Science and the State|
Fall 2013 not offered
SISP 336, AMST 347|
Over the past two centuries, states have been among the most prodigious producers and consumers of scientific information. Broad areas of scientific inquiry such as demography, economics, geography, and ecology substantially developed in response to the need of states to manage their populations, their economies, and their natural resources. State-directed scientific and technological innovation has also played a critical role in the pursuit of national security and infrastructure development, most notably through the development of nuclear weapons, missiles, and an array of military technologies. Finally, states have turned to scientific experts to enhance the credibility and legitimacy of policy decisions. This course introduces students to literature in the history of science that explores the connections between systems of knowledge and state power. Themes developed include the tensions among expertise and democracy, secrecy, and scientific openness; the relationship between political culture and scientific and technological development; and the role of quantification, standardization, and classification in producing political order.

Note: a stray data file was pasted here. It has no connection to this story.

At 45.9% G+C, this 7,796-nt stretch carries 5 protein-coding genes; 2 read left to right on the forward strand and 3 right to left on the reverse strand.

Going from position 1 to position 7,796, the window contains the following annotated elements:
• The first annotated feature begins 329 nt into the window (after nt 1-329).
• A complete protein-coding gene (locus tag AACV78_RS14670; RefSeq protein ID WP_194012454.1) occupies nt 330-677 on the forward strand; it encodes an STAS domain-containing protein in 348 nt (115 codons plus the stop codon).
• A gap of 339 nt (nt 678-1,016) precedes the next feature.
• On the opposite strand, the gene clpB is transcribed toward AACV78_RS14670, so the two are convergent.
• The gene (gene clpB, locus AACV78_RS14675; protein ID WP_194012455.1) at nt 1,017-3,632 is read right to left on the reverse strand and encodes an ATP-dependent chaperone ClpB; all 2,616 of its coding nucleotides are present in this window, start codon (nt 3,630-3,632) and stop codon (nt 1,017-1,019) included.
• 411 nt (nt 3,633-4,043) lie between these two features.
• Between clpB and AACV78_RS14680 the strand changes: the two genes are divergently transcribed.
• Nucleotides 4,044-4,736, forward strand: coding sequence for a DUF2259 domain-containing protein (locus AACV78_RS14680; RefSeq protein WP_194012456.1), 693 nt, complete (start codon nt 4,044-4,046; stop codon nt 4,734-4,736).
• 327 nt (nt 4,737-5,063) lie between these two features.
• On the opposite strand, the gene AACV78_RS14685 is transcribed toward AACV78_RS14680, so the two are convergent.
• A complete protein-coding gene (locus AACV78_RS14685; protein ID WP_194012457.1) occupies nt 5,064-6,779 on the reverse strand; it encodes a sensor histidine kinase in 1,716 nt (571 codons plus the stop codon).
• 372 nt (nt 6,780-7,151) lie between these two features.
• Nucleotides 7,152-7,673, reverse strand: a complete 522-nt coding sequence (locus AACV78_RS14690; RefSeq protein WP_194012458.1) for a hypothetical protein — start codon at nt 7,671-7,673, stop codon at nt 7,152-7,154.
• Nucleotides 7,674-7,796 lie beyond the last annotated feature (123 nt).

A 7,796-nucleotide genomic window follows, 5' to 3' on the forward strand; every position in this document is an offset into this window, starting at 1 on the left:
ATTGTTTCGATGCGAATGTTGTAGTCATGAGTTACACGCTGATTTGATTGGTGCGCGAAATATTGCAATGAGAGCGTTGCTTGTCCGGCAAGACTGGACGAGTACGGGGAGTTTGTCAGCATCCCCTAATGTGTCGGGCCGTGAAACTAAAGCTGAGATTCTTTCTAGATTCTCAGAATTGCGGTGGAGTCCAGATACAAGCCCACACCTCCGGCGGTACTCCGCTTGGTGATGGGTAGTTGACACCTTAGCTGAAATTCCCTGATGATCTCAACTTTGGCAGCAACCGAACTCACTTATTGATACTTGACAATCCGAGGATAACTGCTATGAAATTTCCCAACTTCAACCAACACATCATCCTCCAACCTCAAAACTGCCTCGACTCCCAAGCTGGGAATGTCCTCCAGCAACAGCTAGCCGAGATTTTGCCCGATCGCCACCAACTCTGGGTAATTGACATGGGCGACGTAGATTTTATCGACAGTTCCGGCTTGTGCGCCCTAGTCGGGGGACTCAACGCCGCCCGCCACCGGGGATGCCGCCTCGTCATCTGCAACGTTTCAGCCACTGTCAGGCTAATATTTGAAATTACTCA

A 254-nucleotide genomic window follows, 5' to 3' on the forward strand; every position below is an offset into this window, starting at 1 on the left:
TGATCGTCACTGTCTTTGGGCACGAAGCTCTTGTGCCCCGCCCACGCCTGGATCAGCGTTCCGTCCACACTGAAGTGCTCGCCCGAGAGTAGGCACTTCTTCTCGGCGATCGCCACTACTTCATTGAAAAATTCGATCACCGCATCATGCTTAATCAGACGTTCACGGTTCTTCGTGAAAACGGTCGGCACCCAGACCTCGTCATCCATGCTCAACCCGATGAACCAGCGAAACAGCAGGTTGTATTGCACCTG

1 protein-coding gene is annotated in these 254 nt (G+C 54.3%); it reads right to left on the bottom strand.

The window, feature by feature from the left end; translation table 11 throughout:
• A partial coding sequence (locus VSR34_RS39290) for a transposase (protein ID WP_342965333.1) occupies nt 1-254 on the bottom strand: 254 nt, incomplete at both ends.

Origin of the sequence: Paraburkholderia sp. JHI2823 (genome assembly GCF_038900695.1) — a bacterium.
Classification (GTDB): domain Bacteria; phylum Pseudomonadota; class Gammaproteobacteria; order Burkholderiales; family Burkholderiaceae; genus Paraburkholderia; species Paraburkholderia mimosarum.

||Gen Ed Area Dept:
|Course Format: Seminar||Grading Mode: Student Option|
||Fulfills a Major Requirement for: None
Ian Hacking, The Taming of Chance (Cambridge: Cambridge University Press, 1990)
Theodore Porter, Trust in Numbers: The Pursuit of Objectivity in Science and in Public Life (Princeton: Princeton University Press, 1995)
Daniel Lee Kleinman, Politics on the Endless Frontier: Postwar Research Policy in the United States (Durham, NC: Duke University Press, 1995)
|Examination and Assignments: |
In addition to small weekly writing assignments, students will develop an original research project in several stages: by producing a research proposal, a brief historiographical essay, and a final paper.